February 1st marked the 54th birthday of Japanese artist Takashi Murakami. In celebration of one of the world’s most talented artists, let’s look back at one of my favorite fashion collaborations.

Elegant, chic, timeless, and iconic are all words that come to mind when I think of the Louis Vuitton branding. The first time I ever saw a Louis Vuitton handbag was when I was a child. My mother was given the Speedy 30 as a gift years before I was born. I was completely mesmerized by the “LV” monogram; I loved how it stood out in camel colour against the dark brown leather and its patterning alongside the flowers. There’s something so intricate yet simple about the pattern and that’s what stuck with me; how something so pared down could make such a statement.

In 2002, Japanese artist Takashi Murakami collaborated with Louis Vuitton’s creative director at the time, Marc Jacobs. The two created the Monogram Multicolore canvas which showcases the Louis Vuitton signature in thirty three different colours. Murakami’s further collaborations with Louis Vuitton include the 2008 Monogramouflage collection and the Cosmic Blossom collection in 2010. Marc Jacobs explains his collaborations with Murakami as the infusion of the artist’s spirit and presence with the history of the Louis Vuitton brand.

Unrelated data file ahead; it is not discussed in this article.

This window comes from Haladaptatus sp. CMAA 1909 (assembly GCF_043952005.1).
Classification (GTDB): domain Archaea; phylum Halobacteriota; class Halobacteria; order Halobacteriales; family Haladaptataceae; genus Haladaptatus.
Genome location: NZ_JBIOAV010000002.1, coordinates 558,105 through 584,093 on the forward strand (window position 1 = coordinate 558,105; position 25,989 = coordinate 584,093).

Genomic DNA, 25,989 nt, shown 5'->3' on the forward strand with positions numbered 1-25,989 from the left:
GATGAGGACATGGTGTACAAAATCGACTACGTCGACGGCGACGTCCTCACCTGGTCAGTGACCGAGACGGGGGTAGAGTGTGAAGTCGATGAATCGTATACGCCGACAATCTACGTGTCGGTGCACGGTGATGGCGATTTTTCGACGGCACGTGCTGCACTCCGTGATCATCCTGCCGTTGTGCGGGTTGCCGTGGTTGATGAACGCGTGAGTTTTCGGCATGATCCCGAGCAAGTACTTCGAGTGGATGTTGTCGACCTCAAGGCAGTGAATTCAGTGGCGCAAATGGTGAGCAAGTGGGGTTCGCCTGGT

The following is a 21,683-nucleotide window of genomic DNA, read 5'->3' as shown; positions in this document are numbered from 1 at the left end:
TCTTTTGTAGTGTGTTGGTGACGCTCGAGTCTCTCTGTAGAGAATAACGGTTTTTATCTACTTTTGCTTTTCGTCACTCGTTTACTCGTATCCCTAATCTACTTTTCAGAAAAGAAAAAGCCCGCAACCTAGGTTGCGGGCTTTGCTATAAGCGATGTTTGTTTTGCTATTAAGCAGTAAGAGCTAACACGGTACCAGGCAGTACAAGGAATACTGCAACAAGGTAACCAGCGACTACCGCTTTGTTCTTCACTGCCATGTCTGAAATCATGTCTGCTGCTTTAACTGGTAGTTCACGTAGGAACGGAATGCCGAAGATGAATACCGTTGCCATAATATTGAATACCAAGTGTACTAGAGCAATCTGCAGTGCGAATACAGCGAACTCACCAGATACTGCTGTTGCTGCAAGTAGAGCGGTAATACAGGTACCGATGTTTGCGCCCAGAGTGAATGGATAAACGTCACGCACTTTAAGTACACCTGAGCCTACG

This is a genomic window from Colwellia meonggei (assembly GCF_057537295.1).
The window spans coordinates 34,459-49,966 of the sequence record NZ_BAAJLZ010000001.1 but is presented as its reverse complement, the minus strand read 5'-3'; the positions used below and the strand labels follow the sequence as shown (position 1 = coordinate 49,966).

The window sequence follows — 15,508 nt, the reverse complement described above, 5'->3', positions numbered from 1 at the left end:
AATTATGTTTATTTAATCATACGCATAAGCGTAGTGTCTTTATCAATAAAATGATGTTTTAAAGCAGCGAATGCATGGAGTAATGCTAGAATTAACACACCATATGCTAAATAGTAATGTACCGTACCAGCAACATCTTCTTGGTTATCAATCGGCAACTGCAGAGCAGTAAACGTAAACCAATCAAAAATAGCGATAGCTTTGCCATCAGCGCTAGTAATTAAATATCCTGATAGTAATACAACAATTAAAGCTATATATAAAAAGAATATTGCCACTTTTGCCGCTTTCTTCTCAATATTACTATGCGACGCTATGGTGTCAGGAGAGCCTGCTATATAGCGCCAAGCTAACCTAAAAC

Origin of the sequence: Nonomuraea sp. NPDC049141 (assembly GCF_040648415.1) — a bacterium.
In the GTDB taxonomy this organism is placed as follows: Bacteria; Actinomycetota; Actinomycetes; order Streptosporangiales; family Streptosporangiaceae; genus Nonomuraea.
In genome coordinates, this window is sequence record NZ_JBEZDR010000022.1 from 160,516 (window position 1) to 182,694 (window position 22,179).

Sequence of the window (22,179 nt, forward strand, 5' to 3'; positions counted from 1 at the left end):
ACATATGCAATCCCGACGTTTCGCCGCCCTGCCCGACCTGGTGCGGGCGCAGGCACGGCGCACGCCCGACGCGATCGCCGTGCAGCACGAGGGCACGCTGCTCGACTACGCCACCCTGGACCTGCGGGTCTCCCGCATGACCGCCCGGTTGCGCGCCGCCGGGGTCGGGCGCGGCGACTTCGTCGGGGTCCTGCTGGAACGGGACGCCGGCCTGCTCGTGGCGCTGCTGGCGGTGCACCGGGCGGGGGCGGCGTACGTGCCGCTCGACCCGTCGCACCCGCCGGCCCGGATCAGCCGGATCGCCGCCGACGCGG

LV

The aesthetic Superflat was created by Murakami and featured in his work with Louis Vuitton. The term denotes a form of modern Japanese art that has compacted, or “flattened”, various types of graphic design, pop culture, and fine arts. The term “Superflat” has a double meaning for Murakami; it references not only the two-dimensionality present in Japanese animation and comics but the lack of depth in consumer culture. This double meaning makes the collaboration a bit ironic for Murakami, with Louis Vuitton being one of the world’s most valuable luxury brands. Murakami is quick to explain his work and that of other Superflat artists as paradoxical; they have created their own version of pop culture by drawing attention to the various industries they critique.

Takashi Murakami’s philosophy and artwork rejuvenated the Louis Vuitton monogram and made me realize you really can improve upon perfection.

By Hannah Rose Prendergrast

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